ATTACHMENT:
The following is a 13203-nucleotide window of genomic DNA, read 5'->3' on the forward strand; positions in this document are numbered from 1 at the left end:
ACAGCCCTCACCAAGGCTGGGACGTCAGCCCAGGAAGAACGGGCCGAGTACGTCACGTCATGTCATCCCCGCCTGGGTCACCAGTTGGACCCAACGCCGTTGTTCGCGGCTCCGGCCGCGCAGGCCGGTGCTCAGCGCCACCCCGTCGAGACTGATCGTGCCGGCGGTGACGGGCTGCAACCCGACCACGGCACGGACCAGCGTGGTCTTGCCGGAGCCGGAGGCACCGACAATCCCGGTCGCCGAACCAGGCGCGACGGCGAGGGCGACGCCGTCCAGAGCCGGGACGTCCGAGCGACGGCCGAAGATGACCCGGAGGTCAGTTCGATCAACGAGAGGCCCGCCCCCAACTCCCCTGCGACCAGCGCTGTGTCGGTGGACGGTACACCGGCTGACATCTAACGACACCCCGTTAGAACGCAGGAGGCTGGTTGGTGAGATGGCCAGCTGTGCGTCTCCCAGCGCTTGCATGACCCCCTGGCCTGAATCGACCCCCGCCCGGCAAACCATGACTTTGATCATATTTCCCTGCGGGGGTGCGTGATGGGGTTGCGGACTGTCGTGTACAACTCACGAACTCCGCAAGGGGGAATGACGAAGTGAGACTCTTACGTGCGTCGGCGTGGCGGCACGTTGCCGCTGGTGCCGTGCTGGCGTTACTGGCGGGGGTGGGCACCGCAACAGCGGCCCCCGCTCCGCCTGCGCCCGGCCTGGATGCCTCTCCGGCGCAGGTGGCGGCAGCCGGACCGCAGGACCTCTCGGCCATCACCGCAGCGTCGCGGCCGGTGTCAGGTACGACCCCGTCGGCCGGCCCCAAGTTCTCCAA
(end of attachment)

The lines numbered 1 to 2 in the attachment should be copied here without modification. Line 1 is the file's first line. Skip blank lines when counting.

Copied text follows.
The following is a 13203-nucleotide window of genomic DNA, read 5'->3' on the forward strand; positions in this document are numbered from 1 at the left end:
ACAGCCCTCACCAAGGCTGGGACGTCAGCCCAGGAAGAACGGGCCGAGTACGTCACGTCATGTCATCCCCGCCTGGGTCACCAGTTGGACCCAACGCCGTTGTTCGCGGCTCCGGCCGCGCAGGCCGGTGCTCAGCGCCACCCCGTCGAGACTGATCGTGCCGGCGGTGACGGGCTGCAACCCGACCACGGCACGGACCAGCGTGGTCTTGCCGGAGCCGGAGGCACCGACAATCCCGGTCGCCGAACCAGGCGCGACGGCGAGGGCGACGCCGTCCAGAGCCGGGACGTCCGAGCGACGGCCGAAGATGACCCGGAGGTCAGTTCGATCAACGAGAGGCCCGCCCCCAACTCCCCTGCGACCAGCGCTGTGTCGGTGGACGGTACACCGGCTGACATCTAACGACACCCCGTTAGAACGCAGGAGGCTGGTTGGTGAGATGGCCAGCTGTGCGTCTCCCAGCGCTTGCATGACCCCCTGGCCTGAATCGACCCCCGCCCGGCAAACCATGACTTTGATCATATTTCCCTGCGGGGGTGCGTGATGGGGTTGCGGACTGTCGTGTACAACTCACGAACTCCGCAAGGGGGAATGACGAAGTGAGACTCTTACGTGCGTCGGCGTGGCGGCACGTTGCCGCTGGTGCCGTGCTGGCGTTACTGGCGGGGGTGGGCACCGCAACAGCGGCCCCCGCTCCGCCTGCGCCCGGCCTGGATGCCTCTCCGGCGCAGGTGGCGGCAGCCGGACCGCAGGACCTCTCGGCCATCACCGCAGCGTCGCGGCCGGTGTCAGGTACGACCCCGTCGGCCGGCCCCAAGTTCTCCAA